The season is changing, chocolate’s in the air.

We’ll all soon have that twinge of an urge to simplify, brighten up, change our surroundings a little.

Because we can. Can’t we?

In every office in which I’ve worked recently, I’ve been struck by how ‘zoned’ the space has become.  Privacy is the new status, and there are some fabulously imaginative ways of ensuring that subtle and covert signals are clearly understood.

(And overt signals have by no means disappeared.  I know a building where hundreds of young talented people work in which – still – carpet, wallpaper and a mysteriously wealthy fragrance greet those leaving the lift at the ‘Board Floor’)

Having just had a lovely little travelling time in a European city that has consistently appeared top of the happiness tables. (Copenhagen, Denmark. Britain was 23rd on this list in 2016) I’ve been struck by how profoundly and speedily, surroundings alter mood, morale, and possibly even world view.

A quick Google study will uncover many studies about architectural and urban design that promotes calm, or relaxes, or soothes.  But something much simpler is open to us all.
The effect of mixing, naturally, different ages, priorities, and expertise.

The interior effect in that extreme building (and it is intended, isn’t it?) to a visitor entering that floor is to feel inadequate, inferior, and clearly without power.  The interior effect of a Copenhagen street by contrast is very different.  An interior shift can be felt; a shift towards a positive yet relaxed feeling that anything is possible.  Because homes and business are mixed up. Because evidence of children’s lives are visible everywhere. Because the Civic Buildings (how thrilling to situate ‘Borgen’) are low –key and relatively open.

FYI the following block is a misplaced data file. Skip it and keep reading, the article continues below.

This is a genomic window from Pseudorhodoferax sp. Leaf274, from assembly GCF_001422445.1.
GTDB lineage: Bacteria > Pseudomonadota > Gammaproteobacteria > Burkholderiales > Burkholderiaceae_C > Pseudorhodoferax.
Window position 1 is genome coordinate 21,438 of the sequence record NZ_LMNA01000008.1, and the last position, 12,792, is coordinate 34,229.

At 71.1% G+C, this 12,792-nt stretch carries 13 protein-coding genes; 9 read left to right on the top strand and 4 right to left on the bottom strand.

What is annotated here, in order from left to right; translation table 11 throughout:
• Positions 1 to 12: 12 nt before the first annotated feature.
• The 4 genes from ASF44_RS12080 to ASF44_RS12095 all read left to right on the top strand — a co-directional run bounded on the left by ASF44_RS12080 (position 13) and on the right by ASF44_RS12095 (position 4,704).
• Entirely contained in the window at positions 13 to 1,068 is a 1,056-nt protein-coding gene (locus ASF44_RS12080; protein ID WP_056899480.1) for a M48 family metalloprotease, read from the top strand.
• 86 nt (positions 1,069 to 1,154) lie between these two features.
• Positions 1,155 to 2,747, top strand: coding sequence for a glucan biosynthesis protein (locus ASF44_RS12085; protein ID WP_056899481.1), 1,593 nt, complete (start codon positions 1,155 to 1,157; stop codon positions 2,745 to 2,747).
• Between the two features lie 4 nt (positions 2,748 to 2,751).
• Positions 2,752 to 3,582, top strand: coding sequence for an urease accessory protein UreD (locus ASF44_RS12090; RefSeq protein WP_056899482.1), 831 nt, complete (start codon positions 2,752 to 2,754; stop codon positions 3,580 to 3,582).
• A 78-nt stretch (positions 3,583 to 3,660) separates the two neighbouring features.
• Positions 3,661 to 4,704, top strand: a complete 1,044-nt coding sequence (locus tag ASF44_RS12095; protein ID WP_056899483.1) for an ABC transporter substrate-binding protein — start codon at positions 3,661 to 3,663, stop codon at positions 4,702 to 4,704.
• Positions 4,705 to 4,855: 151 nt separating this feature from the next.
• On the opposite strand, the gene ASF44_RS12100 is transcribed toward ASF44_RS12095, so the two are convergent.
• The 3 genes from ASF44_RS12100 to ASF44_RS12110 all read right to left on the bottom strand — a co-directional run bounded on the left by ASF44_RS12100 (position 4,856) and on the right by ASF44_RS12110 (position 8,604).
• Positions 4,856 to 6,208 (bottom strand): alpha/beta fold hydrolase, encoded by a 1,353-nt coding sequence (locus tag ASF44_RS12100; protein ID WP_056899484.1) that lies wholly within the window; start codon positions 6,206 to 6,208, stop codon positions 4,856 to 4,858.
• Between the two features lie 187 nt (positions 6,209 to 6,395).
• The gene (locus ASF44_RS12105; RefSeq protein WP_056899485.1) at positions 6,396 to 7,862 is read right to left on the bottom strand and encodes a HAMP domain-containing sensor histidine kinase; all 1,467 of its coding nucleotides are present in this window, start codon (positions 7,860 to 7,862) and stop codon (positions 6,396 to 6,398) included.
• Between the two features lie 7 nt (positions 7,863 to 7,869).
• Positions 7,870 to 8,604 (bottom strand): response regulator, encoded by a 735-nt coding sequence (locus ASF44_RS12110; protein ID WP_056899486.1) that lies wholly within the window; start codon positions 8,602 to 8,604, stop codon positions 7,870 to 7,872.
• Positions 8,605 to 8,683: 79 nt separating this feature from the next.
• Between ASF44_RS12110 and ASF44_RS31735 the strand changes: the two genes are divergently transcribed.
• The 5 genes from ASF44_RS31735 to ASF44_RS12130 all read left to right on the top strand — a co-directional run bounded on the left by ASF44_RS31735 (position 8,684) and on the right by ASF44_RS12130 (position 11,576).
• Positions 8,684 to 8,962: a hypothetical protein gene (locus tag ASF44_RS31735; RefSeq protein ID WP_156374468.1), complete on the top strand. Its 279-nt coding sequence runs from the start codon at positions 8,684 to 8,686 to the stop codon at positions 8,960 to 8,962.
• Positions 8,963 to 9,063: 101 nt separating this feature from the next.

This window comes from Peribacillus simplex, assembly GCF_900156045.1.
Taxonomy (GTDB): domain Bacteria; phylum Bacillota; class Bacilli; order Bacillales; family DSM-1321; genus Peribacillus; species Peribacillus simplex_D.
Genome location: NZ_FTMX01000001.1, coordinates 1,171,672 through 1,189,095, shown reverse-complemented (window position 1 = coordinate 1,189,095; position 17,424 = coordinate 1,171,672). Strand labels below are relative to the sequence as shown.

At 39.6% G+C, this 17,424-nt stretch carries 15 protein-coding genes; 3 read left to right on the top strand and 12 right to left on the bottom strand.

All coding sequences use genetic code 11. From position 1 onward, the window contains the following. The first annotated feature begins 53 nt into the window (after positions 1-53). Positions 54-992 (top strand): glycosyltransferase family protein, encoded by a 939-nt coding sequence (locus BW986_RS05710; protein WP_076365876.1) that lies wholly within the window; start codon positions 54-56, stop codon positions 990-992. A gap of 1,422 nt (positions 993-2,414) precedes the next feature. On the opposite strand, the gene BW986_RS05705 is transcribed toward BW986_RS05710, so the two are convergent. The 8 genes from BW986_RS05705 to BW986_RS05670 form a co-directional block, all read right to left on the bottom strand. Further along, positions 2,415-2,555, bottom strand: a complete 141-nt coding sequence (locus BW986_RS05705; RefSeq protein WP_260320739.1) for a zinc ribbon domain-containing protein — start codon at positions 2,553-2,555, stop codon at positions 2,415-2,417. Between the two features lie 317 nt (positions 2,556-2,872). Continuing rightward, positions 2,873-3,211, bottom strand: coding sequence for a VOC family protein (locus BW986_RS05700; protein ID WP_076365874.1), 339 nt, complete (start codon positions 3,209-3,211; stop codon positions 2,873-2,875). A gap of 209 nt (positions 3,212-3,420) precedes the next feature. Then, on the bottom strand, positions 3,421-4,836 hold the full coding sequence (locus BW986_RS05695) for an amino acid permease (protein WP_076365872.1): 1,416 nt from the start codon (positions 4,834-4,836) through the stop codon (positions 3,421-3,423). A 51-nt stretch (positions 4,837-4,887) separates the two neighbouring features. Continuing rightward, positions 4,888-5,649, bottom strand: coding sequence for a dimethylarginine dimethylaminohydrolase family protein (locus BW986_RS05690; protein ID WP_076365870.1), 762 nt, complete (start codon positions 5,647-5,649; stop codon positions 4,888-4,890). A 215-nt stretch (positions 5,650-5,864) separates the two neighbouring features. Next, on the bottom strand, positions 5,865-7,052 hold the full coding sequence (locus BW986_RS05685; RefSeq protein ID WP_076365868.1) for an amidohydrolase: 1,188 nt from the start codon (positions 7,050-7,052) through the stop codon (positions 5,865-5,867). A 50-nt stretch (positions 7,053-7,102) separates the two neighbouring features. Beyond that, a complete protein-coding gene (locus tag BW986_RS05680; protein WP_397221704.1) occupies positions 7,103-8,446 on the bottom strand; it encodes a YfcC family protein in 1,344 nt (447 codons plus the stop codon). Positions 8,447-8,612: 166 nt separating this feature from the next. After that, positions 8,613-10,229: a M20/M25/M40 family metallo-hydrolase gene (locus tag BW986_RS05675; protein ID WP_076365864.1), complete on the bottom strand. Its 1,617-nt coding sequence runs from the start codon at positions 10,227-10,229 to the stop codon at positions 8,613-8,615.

So simple. Mix us up more, and we feel better.


L80pxtreeike betting cleverly on an accumulator, it was possible – with careful planning – to maximise holiday time this Easter. The consolation prize for those who didn’t get their act together is an amazing emptiness in the streets, and a mood of mild indolence in the office.

So ‘chop-chop’ cry the team leaders.

‘Lets focus, people!’

Objective setters are in the ascendant: they feel more needed than ever.

How else to drag our attention back to where it should be, to regenerate some drive and ambition?

Concentrate on the goal, keep your eyes on the prize, forward march.

But insistent exhortations to ‘focus’ and to get back to the objectives can make lots of us feel like doing the opposite (guilty). Why is that?

Some help arrived in the form of a little etymology paragraph at an exhibition.


In Latin, it literally means ‘hearth’, the hearth of the household; a gathering point around the fire. As usage and meaning morphed (especially perhaps post Keppler in the 1600s around optics and mathematics and convergence) the sense of a concentration of energy at one point ahead came to the fore.

But how much more motivational to recall the older hearth and fire meaning.

The most indolent team might be persuaded by the thought of shared campfire stories, a toasted marshmallow or two. The idea of warmth, support and belonging is so seductive.

During any low energy in-between time it is helps to galvanise teams with reminders to focus. But perhaps it’s even more effective to gather them around a metaphorical hearth; a shared and supportive focus.